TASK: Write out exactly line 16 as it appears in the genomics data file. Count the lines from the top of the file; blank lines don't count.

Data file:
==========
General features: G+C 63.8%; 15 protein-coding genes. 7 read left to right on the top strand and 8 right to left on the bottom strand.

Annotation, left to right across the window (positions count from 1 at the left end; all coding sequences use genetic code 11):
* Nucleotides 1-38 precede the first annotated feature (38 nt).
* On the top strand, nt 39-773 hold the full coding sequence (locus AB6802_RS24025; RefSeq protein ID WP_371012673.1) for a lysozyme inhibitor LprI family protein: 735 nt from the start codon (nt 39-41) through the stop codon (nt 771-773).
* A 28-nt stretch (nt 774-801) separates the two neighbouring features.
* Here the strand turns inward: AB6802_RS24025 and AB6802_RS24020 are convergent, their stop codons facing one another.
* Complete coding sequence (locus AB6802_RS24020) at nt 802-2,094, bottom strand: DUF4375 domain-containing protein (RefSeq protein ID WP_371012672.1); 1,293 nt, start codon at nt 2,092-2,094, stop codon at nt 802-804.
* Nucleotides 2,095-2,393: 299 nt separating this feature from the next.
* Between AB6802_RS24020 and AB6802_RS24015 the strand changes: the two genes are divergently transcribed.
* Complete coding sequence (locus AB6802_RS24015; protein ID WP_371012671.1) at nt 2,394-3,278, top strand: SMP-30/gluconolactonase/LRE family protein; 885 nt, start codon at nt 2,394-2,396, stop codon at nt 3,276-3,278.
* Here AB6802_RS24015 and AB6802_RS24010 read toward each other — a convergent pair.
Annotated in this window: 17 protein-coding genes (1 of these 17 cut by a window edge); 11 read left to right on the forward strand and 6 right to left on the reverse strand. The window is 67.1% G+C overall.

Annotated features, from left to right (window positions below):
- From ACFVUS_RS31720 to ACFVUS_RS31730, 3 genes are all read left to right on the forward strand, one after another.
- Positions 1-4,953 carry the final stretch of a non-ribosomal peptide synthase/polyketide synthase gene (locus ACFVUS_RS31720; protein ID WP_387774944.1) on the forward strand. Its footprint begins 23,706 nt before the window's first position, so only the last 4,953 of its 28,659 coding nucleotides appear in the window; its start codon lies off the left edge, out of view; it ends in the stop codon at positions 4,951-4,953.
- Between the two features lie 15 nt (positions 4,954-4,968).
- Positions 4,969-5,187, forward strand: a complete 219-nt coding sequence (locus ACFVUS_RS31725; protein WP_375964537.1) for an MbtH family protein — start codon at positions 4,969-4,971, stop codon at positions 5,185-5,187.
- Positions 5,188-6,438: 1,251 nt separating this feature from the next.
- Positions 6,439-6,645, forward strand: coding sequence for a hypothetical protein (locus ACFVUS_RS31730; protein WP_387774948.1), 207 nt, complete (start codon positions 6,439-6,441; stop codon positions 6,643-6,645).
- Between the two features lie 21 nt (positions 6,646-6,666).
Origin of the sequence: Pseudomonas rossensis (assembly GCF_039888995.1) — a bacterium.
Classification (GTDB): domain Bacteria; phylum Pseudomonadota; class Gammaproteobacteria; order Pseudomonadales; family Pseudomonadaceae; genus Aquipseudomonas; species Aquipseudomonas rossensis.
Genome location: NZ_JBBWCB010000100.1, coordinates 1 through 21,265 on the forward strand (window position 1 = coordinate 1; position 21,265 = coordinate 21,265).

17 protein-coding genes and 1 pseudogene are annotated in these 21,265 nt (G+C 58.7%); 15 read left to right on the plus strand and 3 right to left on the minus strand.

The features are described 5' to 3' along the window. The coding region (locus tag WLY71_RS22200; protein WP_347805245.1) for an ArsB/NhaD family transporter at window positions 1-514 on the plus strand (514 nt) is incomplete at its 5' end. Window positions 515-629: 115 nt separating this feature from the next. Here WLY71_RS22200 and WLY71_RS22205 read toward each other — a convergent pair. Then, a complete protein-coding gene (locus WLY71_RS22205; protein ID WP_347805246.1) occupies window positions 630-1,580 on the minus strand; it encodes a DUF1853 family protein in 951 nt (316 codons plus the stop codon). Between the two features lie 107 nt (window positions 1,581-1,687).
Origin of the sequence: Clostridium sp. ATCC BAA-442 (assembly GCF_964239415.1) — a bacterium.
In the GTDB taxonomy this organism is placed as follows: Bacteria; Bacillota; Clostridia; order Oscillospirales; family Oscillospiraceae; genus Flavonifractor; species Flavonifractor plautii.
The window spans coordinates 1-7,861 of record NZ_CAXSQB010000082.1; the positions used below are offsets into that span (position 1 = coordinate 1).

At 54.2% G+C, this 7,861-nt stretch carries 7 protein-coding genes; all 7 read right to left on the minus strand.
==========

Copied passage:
- Between the two features lie 15 nt (positions 4,954-4,968).